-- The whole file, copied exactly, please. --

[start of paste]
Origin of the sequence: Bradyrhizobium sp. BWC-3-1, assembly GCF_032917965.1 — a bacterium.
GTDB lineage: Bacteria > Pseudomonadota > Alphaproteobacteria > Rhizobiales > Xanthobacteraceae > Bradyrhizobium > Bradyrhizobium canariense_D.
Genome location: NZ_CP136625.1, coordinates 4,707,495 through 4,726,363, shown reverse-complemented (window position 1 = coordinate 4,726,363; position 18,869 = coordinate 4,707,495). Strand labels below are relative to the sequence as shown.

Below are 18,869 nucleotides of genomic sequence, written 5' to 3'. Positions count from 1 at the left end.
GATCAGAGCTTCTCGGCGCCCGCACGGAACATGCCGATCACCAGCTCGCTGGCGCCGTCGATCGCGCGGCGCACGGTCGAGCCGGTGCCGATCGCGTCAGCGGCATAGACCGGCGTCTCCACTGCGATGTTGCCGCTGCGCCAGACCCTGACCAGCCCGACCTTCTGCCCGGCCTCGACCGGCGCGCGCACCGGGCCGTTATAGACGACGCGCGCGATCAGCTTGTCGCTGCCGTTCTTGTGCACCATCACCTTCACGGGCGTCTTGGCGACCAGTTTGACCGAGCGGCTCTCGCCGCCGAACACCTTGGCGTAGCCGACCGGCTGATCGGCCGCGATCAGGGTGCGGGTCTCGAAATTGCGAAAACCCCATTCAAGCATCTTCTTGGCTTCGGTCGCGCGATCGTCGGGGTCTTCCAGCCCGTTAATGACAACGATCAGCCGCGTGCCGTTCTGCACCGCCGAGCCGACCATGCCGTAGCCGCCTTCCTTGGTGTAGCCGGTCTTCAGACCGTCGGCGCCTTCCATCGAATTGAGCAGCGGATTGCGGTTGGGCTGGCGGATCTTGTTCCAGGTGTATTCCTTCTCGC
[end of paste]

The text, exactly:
Origin of the sequence: Bradyrhizobium sp. BWC-3-1, assembly GCF_032917965.1 — a bacterium.
GTDB lineage: Bacteria > Pseudomonadota > Alphaproteobacteria > Rhizobiales > Xanthobacteraceae > Bradyrhizobium > Bradyrhizobium canariense_D.
Genome location: NZ_CP136625.1, coordinates 4,707,495 through 4,726,363, shown reverse-complemented (window position 1 = coordinate 4,726,363; position 18,869 = coordinate 4,707,495). Strand labels below are relative to the sequence as shown.

Below are 18,869 nucleotides of genomic sequence, written 5' to 3'. Positions count from 1 at the left end.
GATCAGAGCTTCTCGGCGCCCGCACGGAACATGCCGATCACCAGCTCGCTGGCGCCGTCGATCGCGCGGCGCACGGTCGAGCCGGTGCCGATCGCGTCAGCGGCATAGACCGGCGTCTCCACTGCGATGTTGCCGCTGCGCCAGACCCTGACCAGCCCGACCTTCTGCCCGGCCTCGACCGGCGCGCGCACCGGGCCGTTATAGACGACGCGCGCGATCAGCTTGTCGCTGCCGTTCTTGTGCACCATCACCTTCACGGGCGTCTTGGCGACCAGTTTGACCGAGCGGCTCTCGCCGCCGAACACCTTGGCGTAGCCGACCGGCTGATCGGCCGCGATCAGGGTGCGGGTCTCGAAATTGCGAAAACCCCATTCAAGCATCTTCTTGGCTTCGGTCGCGCGATCGTCGGGGTCTTCCAGCCCGTTAATGACAACGATCAGCCGCGTGCCGTTCTGCACCGCCGAGCCGACCATGCCGTAGCCGCCTTCCTTGGTGTAGCCGGTCTTCAGACCGTCGGCGCCTTCCATCGAATTGAGCAGCGGATTGCGGTTGGGCTGGCGGATCTTGTTCCAGGTGTATTCCTTCTCGC